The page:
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Obama, Calderon Blast Arizona Immigration Law During White House Visit

051910_Calderon

President Obama stands with Mexican President Felipe Calderon during the playing of the American National Anthem, on the South Lawn of the White House in Washington, Wednesday, May 19, 2010. President Calderon will be attending a state dinner at the White House with President Obama later in the evening (AP).

President Obama and Mexican President Felipe Calderon joined hands Wednesday in blasting Arizona's controversial immigration law, with Obama calling the legislation a "misdirected effort" after Calderon slammed it as discriminatory. 

Obama, speaking next to Calderon during Wednesday's state visit, called the tough immigration law a "misdirected expression of frustration over our broken immigration system."

"We're examining any implications especially for civil rights because in the United States of America, no law abiding person -- be they an American citizen, illegal immigrant, or a visitor or tourist from Mexico -- should ever be subject to suspicion simply because of what they look like."

Obama said he has directed the Justice Department to review the law and said he expects to receive a final report soon.

Arizona's law, which takes effect in July, will make it a crime under state law to be in the U.S. illegally

At the start of Wednesday's White House visit, Calderon said the law discriminated against Mexicans and called for the two countries to work together to develop an immigration policy that did not force people to live in the shadows "with such laws as the Arizona law, which is forcing our people to face discrimination."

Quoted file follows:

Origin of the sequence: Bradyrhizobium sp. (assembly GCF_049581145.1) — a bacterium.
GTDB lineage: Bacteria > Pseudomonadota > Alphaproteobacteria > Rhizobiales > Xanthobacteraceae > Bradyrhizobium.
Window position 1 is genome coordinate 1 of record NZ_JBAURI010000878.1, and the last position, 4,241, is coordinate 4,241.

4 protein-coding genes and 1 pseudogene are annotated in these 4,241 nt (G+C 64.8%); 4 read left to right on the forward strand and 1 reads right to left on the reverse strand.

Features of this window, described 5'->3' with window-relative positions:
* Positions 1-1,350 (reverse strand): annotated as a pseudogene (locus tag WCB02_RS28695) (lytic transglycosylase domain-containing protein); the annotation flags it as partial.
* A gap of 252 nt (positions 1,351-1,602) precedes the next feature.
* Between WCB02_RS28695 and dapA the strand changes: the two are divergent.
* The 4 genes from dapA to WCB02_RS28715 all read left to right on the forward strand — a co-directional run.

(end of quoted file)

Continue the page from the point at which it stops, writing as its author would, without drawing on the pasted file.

Calderon, whose remarks were translated from Spanish, said "We can do so if we create a safer border -- a border that will unite us instead of dividing us.

"We are and will continue to be respectful of the internal policies of the United States and its legitimate right to establish, in accordance to its Constitution, whatever laws it approves," he said, "But we will retain our firm rejection to criminalized migration so that people that work and provide things to this nation would be treated as criminals."

Obama also stressed that he and Calderon had directed their governments to make the U.S.-Mexican border more secure and efficient.

"Illegal immigration is down, not up," Obama said, "And we will continue to do whatever is necessary to secure our shared border."   

"Today I want every American to know my administration has devoted unprecedented resources in personnel and technology to securing our border," he added. 

Almost twice as many people support the Arizona law as those who oppose it, according to an Associated Press-GfK poll this month. It found that 42 percent favored it, 24 percent opposed it and another 29 percent said they were neutral.

Obama has promised to start work on an immigration overhaul, but he's also warned that Congress may not have the appetite to take on the sensitive issue this year. He pointed out Wednesday that he can't get the 60 votes he would need in the Senate to pass an immigration bill unless some Republicans step forward. That Republican support could be hard to come by for Obama in an election year.

The two leaders spoke during a joint news conference in the White House Rose Garden following a private meeting. Obama will host Calderon at a state dinner Wednesday night.

The Associated Press contributed to this report.